A second, but arguably less well-known category of correlation effects links ionic mobility with the rotational properties of complex (polyhedral) anions. Nearly a century ago, Benrath and Drekopf observed an anomalous rise in the ionic conductivity of lithium sulfate, Li2SO4, coinciding with the transformation of the low-temperature monoclinic structure to the face-centered cubic α phase at 580 °C38,39. This observation went mostly unnoticed until 1957, when Førland and Krogh-Moe40 studied the structure of the high-temperature α phase using X-ray diffraction. They remarked that some interatomic distances in their proposed structure were implausible, unless rotations or oscillations of the tetrahedral SO42− anions were allowed40. A connection between these two observations in α-Li2SO4—high conductivity and rotational disordering of the anions—was proposed in 1972 in the form of a transport model referred to as the “cog-wheel” mechanism41. In this model, the tetrahedral sulfate ions can rotate, and in so doing are proposed to open lower-energy migration passageways between lithium sites, thereby facilitating the migration of Li ions. The high diffusivity observed for large tracer cations and anions in α-Li2SO4 has been cited as support for this mechanism41.

The dynamic, rotationally disordered behavior of the sulfate anions in α-Li2SO4 was later confirmed by neutron diffraction. These measurements suggested that oxygen from the SO42− tetrahedra was spherically disordered around the central sulfur42. Similarly, single-crystal diffraction subsequently revealed that Li was evenly distributed in a spherical shell surrounding the anions43. These observations were consistent with the larger unit cell volume in α-Li2SO4 compared with its low-temperature analog, with the additional volume believed to facilitate anion rotations44. Börjesson and Torell45 measured the activation energies for anion rotation and lithium diffusion in α-Li2SO4, and found that they were very similar, 0.40 and 0.34 eV, respectively. Taken together, these studies imply a strong dynamic coupling between the rotational motion of the SO42− anions and the translational motion of the Li cations, i.e., a “paddlewheel” mechanism.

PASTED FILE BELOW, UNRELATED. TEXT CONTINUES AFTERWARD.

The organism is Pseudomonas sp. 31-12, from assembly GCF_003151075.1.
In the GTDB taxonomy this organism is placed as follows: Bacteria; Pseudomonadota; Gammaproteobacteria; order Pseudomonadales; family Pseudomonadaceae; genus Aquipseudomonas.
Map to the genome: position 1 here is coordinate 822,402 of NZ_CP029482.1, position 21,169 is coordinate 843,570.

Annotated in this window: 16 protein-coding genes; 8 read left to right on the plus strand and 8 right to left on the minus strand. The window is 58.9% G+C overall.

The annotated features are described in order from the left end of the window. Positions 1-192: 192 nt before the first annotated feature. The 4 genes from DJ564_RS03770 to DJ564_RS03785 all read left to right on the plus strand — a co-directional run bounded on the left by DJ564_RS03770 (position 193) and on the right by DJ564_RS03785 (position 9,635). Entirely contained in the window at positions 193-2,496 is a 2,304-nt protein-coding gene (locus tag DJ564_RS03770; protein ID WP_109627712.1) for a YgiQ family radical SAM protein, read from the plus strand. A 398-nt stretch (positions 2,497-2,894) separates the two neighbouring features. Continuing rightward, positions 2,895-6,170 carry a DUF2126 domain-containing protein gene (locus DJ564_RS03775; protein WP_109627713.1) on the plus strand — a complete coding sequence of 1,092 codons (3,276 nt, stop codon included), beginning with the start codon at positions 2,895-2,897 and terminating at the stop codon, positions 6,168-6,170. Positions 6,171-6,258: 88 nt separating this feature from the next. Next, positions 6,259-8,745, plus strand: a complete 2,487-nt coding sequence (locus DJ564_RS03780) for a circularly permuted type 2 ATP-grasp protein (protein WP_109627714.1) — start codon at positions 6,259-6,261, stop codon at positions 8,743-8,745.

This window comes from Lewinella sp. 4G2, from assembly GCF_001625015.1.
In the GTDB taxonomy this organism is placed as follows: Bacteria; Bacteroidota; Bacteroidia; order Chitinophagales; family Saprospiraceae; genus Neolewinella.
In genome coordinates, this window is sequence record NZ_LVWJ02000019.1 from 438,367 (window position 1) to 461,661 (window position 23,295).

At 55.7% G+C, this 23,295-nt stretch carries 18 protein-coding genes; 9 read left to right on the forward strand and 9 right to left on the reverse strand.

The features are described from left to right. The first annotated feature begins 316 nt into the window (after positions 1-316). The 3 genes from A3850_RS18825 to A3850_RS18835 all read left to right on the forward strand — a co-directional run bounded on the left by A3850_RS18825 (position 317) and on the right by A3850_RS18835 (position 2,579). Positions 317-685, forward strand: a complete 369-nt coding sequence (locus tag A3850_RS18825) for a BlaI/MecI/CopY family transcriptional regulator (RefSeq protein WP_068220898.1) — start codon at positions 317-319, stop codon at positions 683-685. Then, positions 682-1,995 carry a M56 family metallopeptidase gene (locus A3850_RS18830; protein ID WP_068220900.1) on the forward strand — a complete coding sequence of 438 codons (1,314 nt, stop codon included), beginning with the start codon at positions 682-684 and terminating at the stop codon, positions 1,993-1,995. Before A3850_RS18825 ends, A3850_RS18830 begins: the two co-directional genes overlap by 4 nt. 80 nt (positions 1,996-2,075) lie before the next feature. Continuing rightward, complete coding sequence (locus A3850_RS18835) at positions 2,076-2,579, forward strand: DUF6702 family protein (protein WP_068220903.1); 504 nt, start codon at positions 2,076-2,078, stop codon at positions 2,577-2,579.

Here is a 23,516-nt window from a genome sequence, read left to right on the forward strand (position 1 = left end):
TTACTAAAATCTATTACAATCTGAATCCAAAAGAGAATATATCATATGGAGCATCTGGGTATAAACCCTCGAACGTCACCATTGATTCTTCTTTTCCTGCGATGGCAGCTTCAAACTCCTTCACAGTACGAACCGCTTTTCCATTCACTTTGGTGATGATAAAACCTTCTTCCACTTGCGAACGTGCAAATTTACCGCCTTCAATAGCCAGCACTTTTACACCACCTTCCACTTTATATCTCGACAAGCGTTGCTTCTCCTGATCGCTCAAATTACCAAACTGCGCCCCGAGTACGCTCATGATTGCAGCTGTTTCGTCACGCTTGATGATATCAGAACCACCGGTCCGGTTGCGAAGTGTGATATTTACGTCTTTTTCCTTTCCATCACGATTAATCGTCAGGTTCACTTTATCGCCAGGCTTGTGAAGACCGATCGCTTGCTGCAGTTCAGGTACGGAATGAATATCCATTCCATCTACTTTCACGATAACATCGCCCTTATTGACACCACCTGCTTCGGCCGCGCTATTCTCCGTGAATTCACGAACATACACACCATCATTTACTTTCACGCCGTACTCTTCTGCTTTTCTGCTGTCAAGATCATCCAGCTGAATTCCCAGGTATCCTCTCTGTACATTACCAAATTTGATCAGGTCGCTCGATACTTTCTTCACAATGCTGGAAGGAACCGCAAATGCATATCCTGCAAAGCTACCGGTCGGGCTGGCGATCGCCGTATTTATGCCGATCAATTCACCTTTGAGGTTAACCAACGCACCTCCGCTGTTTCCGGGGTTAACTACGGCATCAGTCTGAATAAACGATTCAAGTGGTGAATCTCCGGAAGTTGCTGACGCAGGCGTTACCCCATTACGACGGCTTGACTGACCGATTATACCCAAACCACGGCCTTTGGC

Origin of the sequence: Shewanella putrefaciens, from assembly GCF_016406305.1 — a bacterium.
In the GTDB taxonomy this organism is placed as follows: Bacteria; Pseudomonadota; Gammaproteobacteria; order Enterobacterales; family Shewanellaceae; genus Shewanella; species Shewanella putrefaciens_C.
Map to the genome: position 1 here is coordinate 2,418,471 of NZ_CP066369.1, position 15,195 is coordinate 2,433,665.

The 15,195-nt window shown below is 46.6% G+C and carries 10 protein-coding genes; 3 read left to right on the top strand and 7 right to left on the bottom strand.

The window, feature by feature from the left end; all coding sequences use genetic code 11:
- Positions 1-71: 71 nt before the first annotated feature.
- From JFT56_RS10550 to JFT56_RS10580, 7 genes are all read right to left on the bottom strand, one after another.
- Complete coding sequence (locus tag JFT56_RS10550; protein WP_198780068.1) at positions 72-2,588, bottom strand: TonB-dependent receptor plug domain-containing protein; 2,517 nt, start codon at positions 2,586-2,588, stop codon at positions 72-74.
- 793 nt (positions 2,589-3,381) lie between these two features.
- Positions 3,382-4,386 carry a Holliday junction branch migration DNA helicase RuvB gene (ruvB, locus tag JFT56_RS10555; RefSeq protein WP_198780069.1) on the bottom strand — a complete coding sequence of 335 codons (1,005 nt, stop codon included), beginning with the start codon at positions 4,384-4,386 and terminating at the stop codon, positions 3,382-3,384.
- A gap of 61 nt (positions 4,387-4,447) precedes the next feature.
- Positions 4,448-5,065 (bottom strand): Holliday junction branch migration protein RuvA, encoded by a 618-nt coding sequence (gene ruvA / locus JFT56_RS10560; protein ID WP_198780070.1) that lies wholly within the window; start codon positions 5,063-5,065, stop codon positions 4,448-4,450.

Similar cation–anion coupling has been observed in other high-temperature sulfate phases that exhibit fast ion conduction, such as LiNaSO4 and LiAgSO446, and in the high-temperature modification of sodium ortho-phosphate, Na3PO447,48. In the opposite sense, limited rotational motion of SO42− anions in Na2SO4 at elevated temperatures has been correlated with low Na-ion conductivity45. More recently, in borohydrides and closo-boranes (containing anions such as BH4, B10H10, B12H12, etc.), the observation of enhanced conductivity that coincides with a transformation to the high-temperature structure has been attributed to the rotational properties of the anions49,50,51,52,53,54,55,56,57. Similarly, in Ba-doped LaGaO4, oxide-ion conduction at elevated temperatures has been proposed to occur through a cooperative transport process involving the rotation of GaO4 tetrahedra58.

The preceding examples illustrate that the rotational dynamics of anions can significantly enhance cation mobility. It is therefore reasonable to hypothesize that the paddlewheel effect could be exploited to design new SEs with high ionic conductivity59,60. Unfortunately, exploiting these rotational degrees of freedom can present a challenge, as the paddlewheel mechanism is typically observed in high-temperature polymorphs having expanded volumes39,40,41,42,43,45,46,47,48,49,50,51,52,53,54,61. These polymorphs can be difficult to stabilize at ambient temperatures, as is desired for the operation of a battery51,62. The closo-carborane with composition NaCB9H10 represents one recent exception, in that it exhibits an order–disorder-phase transformation for anion disordering at 297 K, and a corresponding Na-ion conductivity of 0.03 S cm−1 63. This compound was identified following a series of studies on other closo-boranes and -carboranes, all of which exhibit transition temperatures above ambient temperature50,55,56,57. Recent studies on Li10GeP2S12, Na11Sn2PS12, glass–ceramics, and other systems have also alluded to contributions to ionic conductivity from anion rotations64,65,66,67,68,69. In polymeric conductors, segmental motion of the polymer chains is believed to contribute to ion migration70.